Just then a strikingly tall grandpa in black bike shorts and bright yellow sleeveless shirt crosses the entire path only to stop in front of me as he put in his ear buds. Seriously? He had the entire boardwalk, not to mention the grassy section next to it to so do his Ipod adjusting, but nooooo he had to stop in front of me. I felt like running into him just to let him know I was there, but in my good mood and better judgment, I jogged around him. As I passed he began to walk. Don’t know why he needed such an aerodynamic outfit to walk in, but to each his own. I was again on my way and enjoying my music and the warm spring air. I had gone about a block or so, when a shadow from behind started to cross my shadow in front of me. Suddenly, grandpa was just over my left shoulder, still walking. In my defense, he was at least 6’6” with his hips starting at my rib cage. But still, I had enough pride to not let this goliath pass me just walking. I sped up, striding out as far as my little legs would take me. Grandpa’s shadow began to fall back. As my lungs breathed faster, I took a quick glance over my shoulder. Grandpa was behind me, but not that far. I was approaching the Theatre on the Lake building. It was a place where the trail split, one direction following the water and the other following Lake Shore Drive. Please, please, please let grandpa take the scenic route. As I passed the theatre building, I took another quick glance and saw a bright yellow jersey heading toward the water. The path by the water was the longer of the two routes around the building so I had some room to relax my stride.
As I continued along the path, I pulled my cell phone out of my pocket to check the time. I had ten minutes before turning around. Even though I was no longer downtown, there were still many people on the trail. A biker went past in a hurry while another biker was riding no-handed while talking on a cell phone, mothers jogging while pushing baby strollers and young people with backpacks. I wondered who was actually working out, who had class and who was merely on their way somewhere or perhaps nowhere. It was almost 9:30 in the morning.
I was approaching some tennis courts and decided that would be a good place to turn around. The crowd around me had thinned a bit. Little did I know the surprise sneaking up behind me. As I ran around a light pole, Grandpa was about 20 feet behind me. How embarrassing. I could feel my face turn red as I passed him.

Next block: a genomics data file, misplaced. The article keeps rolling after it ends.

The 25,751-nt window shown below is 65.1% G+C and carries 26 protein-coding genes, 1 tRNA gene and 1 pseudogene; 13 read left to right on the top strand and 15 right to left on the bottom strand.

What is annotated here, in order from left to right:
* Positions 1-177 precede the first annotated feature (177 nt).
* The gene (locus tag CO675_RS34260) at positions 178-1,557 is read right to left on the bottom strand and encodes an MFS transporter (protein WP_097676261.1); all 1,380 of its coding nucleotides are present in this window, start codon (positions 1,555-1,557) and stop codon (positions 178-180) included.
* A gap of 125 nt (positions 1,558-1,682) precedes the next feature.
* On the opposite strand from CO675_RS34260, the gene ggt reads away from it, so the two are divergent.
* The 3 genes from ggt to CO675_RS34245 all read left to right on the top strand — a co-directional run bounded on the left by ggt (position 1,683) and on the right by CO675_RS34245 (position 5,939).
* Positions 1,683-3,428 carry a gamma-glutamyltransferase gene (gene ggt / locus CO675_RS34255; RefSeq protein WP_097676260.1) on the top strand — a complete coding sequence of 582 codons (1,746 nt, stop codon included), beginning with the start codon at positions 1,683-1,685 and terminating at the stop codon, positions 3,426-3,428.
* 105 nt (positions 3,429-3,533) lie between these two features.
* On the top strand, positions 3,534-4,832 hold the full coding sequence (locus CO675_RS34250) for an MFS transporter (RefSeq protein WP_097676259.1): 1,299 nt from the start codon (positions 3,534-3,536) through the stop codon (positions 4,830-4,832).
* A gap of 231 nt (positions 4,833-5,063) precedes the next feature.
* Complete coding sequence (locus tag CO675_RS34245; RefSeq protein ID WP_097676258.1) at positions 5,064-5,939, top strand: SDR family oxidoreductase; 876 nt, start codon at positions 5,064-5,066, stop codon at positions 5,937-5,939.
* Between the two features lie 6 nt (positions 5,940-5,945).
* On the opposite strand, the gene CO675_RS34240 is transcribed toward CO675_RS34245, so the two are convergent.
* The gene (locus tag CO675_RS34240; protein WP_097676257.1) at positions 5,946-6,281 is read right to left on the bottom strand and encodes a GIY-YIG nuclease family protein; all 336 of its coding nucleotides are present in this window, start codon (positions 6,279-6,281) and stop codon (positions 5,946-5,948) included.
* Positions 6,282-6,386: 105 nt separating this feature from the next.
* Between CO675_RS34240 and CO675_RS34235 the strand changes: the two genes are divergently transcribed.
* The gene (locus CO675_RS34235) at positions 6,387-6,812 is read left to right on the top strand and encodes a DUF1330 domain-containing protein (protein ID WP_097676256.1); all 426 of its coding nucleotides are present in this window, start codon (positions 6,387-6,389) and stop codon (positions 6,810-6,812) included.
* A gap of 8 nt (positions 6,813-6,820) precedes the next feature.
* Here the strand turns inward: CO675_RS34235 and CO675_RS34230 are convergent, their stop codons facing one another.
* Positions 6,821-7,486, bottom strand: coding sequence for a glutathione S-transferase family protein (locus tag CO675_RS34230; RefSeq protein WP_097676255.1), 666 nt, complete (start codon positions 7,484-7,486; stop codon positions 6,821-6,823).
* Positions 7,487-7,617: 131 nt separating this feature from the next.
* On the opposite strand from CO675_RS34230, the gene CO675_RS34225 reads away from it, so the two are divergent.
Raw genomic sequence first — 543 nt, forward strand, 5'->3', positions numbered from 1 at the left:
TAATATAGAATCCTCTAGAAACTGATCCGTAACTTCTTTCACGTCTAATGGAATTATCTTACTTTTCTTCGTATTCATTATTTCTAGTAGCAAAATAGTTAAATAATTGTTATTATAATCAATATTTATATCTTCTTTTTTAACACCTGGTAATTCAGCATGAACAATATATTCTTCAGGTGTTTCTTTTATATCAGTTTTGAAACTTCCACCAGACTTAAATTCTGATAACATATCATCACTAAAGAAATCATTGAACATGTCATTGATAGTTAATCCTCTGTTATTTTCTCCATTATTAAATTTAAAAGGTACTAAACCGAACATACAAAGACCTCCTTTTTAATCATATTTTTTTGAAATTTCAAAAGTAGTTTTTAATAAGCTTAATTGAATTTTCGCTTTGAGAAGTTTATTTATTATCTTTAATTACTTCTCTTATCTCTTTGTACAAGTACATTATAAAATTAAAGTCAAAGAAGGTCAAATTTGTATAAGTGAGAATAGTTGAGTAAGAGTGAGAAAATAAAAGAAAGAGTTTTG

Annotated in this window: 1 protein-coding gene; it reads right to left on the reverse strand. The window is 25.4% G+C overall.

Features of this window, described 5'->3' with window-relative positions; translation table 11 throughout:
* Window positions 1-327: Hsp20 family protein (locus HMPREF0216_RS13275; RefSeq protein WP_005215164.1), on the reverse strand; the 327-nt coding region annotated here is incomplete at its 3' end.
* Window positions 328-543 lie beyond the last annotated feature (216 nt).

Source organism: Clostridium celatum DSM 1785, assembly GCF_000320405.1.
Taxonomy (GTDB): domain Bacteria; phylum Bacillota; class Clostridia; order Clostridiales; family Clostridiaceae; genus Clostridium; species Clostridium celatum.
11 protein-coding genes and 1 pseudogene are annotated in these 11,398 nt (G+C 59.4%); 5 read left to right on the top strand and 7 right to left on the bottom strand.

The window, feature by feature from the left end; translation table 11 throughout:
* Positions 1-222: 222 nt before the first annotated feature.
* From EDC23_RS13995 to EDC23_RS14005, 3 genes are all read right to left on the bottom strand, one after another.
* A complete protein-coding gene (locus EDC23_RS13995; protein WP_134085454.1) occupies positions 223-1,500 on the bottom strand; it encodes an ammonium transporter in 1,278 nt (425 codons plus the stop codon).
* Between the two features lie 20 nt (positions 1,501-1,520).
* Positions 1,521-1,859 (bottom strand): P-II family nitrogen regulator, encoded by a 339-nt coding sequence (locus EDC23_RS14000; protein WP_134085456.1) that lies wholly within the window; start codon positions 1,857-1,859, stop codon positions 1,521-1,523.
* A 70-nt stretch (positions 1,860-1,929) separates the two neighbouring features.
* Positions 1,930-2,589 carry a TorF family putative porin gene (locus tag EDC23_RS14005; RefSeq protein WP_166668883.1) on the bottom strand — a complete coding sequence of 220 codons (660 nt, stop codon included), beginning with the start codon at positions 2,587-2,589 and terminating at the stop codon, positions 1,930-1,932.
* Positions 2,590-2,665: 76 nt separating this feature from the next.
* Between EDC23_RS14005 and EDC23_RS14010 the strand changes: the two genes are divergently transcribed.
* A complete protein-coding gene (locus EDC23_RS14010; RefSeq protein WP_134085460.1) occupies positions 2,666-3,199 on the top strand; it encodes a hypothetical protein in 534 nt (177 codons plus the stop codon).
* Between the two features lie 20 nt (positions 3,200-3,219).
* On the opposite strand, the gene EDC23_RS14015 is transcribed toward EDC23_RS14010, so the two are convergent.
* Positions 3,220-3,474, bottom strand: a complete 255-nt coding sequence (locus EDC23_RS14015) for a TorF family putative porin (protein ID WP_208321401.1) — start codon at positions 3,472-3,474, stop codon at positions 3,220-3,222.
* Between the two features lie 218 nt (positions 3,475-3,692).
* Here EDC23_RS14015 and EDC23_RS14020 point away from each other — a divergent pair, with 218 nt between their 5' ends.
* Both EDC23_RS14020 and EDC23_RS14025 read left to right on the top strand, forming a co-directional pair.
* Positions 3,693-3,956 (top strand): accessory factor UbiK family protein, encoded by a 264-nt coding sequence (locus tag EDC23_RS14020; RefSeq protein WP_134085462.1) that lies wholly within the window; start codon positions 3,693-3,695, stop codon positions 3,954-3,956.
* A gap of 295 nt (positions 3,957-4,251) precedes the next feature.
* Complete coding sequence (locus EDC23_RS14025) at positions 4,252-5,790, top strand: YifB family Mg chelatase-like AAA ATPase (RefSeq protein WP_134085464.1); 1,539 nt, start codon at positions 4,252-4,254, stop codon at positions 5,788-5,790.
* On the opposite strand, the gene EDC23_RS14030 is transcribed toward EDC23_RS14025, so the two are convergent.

With Grandpa now behind me for good, I could focus on the vista in front of me. The northern skyscrapers of downtown Chicago were right there. There! The John Hancock building, the Water Tower Place building, the Drake Hotel, Lake Point Tower off to the side…amazing. At this point, I started planning the rest of my day. After cleaning up by using that fabulous hotel shower, I would stroll Michigan Avenue and the Magnificent Mile checking out all the stores filled with things I couldn’t afford to buy. I didn’t care. I was just happy to be here. Then maybe find a little café with some tables on the sidewalk. Drink some herbal tea and people watch. I wondered if the people running toward me noticed I was smiling?
The return seemed much faster than the finish. It wasn’t long before I was back at North Beach, this time with small groups of young people sitting in the sand, talking, reading, texting. The buildings on the westside of Lake Shore Drive started to get taller and taller. I snatched quick peaks at the condo windows wondering if the inside of those spaces were as beautiful as the outside. Who lived there? Yuppies, retirees, families, business moguls, fashion models, sports stars?
It wasn’t long before I was approaching the park across from the Drake. The air was cooler in the shade as the buildings now blocked me from the sun. After crossing the street I ran around the Drake Hotel the long way just so I could stay near the water. I probably could have stopped running at this point, but continue until I reached the my hotel’s block.
“Welcome back, Mrs. Dow,” said the Raffaello doorman as he held the door for me. The day was already good and it wasn't even noon yet.
Jog Chicago Lake Shore